There are other medications, such as sulfa, penicillin or cefaclor, which can also bring on the symptoms of serum sickness. Unlike allergies to certain medications that manifest themselves immediately, serum sickness stemming from sulfa, penicillin or cefaclor start exhibiting symptoms between one to three weeks following exposure. Other injected medications, like antithymocyte globulin that is used for patients whose bodies reject transplanted organs, or rituximab, a drug designed for treatment of cancers and other immune disorders, may also cause serum sickness.

Other drugs that have been associated with serum sickness include barbiturates, allopurinol, cephalosporin antibiotics, captopril, phenytoin, quinidine, sulfonamide antibacterial medications, procainamide, and streptokinase. There have also been cases of blood products that have been known to result in serum sickness for some patients. While these medications and substances are not considered high-risk as they are administered to a lot of patients, a select few individuals may develop delayed allergies to them.

A doctor examining a patient with serum sickness will observe and take note of all the symptoms exhibited, as well as review the patient's medical history, paying particular attention to all the drugs and medications the patient has been exposed to in the past. Serum sickness may manifest the same symptoms as with other ailments; however, the main difference is that the patient has been exposed to a drug, antibody, or antiserum that has caused the delayed allergic reaction.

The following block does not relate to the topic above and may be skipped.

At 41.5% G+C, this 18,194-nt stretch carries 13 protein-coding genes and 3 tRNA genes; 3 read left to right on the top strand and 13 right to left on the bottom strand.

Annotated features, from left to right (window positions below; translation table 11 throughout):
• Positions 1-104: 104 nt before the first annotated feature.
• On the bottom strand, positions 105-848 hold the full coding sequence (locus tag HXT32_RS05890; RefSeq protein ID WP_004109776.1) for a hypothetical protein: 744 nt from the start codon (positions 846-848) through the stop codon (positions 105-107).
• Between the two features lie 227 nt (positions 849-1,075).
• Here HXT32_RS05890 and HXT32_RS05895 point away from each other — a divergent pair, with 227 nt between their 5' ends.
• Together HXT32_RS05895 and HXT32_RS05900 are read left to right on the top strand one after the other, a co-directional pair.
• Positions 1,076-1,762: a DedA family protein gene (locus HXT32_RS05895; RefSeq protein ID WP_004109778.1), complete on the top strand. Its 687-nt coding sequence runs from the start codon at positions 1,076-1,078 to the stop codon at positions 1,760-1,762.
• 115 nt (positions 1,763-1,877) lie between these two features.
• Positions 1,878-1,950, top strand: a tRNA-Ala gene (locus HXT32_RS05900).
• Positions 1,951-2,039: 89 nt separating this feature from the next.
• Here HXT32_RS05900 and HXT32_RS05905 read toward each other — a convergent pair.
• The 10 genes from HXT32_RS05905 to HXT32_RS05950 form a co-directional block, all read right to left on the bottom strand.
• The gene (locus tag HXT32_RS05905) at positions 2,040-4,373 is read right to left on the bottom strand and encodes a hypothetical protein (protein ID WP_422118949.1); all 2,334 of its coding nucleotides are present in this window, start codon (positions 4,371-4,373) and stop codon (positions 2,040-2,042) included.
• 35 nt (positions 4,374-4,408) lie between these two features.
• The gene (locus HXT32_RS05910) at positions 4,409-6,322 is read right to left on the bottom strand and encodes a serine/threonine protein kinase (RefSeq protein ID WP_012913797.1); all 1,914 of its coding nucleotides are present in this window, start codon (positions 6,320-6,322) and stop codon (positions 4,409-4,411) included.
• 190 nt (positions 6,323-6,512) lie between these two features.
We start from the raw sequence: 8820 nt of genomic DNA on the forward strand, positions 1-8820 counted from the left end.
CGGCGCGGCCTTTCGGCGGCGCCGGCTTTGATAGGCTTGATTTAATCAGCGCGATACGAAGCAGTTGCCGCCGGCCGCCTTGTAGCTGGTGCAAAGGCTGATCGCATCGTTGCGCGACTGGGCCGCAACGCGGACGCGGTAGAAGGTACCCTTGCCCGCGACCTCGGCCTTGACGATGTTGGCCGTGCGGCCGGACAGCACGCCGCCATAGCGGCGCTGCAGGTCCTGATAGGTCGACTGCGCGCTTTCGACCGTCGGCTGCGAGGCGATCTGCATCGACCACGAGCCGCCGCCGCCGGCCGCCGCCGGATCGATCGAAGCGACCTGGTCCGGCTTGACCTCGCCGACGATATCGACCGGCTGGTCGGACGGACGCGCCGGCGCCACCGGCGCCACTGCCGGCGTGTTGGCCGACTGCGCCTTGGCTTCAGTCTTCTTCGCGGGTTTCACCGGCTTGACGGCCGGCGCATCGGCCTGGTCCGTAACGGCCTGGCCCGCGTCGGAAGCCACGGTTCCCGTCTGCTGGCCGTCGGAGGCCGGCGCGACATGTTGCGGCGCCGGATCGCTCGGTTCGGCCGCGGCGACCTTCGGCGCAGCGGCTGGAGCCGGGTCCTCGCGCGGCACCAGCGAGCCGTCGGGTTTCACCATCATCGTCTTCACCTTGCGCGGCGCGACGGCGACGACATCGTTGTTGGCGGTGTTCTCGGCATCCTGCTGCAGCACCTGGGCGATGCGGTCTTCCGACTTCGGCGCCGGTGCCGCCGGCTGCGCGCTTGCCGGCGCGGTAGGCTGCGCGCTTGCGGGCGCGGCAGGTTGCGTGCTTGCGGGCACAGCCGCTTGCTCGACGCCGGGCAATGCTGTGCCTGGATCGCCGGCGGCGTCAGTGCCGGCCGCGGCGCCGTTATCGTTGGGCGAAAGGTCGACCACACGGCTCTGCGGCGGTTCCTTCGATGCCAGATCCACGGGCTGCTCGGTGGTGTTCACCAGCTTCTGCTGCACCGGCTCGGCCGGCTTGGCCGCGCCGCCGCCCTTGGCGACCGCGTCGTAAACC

As soon as the doctor determines that the patient is suffering from serum sickness, the first step in treating this condition would be to cease the use of the medication, antibody or antiserum currently causing the serum sickness. The second step would be to treat the allergic manifestations of serum sickness. Depending on the severity of the patient's condition, the doctor may prescribe medications such as pain relievers, or anti-allergy drugs to counter the allergic reaction in the patient.


Corticosteriod creams and ointments are usually prescribed to relieve symptoms of itchiness and rashes, while antihistamines are the medicine of choice to cut short other allergy symptoms the patient experiences. For joint pain, the doctor may prescribe nonsteroidal anti-inflammatory drugs, like naproxen or ibuprofen, and in more severe cases, oral corticosteroids, such as prednisone are given to the patient.

SERUM SICKNESS PREVENTION

To prevent serum sickness from reccurring, a person who has a history of this condition will need to avoid antitoxins completely. They should inform the hospital or any medical personnel about this allergic reaction during any unrelated incidence of hospitalization or in the event of routine check-ups. For patients whose reactions have been exceptionally severe, wearing an identifying bracelet is strongly advised to alert medical personnel in the event of a hospital confinement.

In cases where an antitoxin or antiserum has to be administered due to necessity, a prior skin test may determine whether the person is allergic to it. During instances when there may not be enough time for a skin test, a person may be given an intravenous dosage of antihistamine together with the antitoxin or antiserum.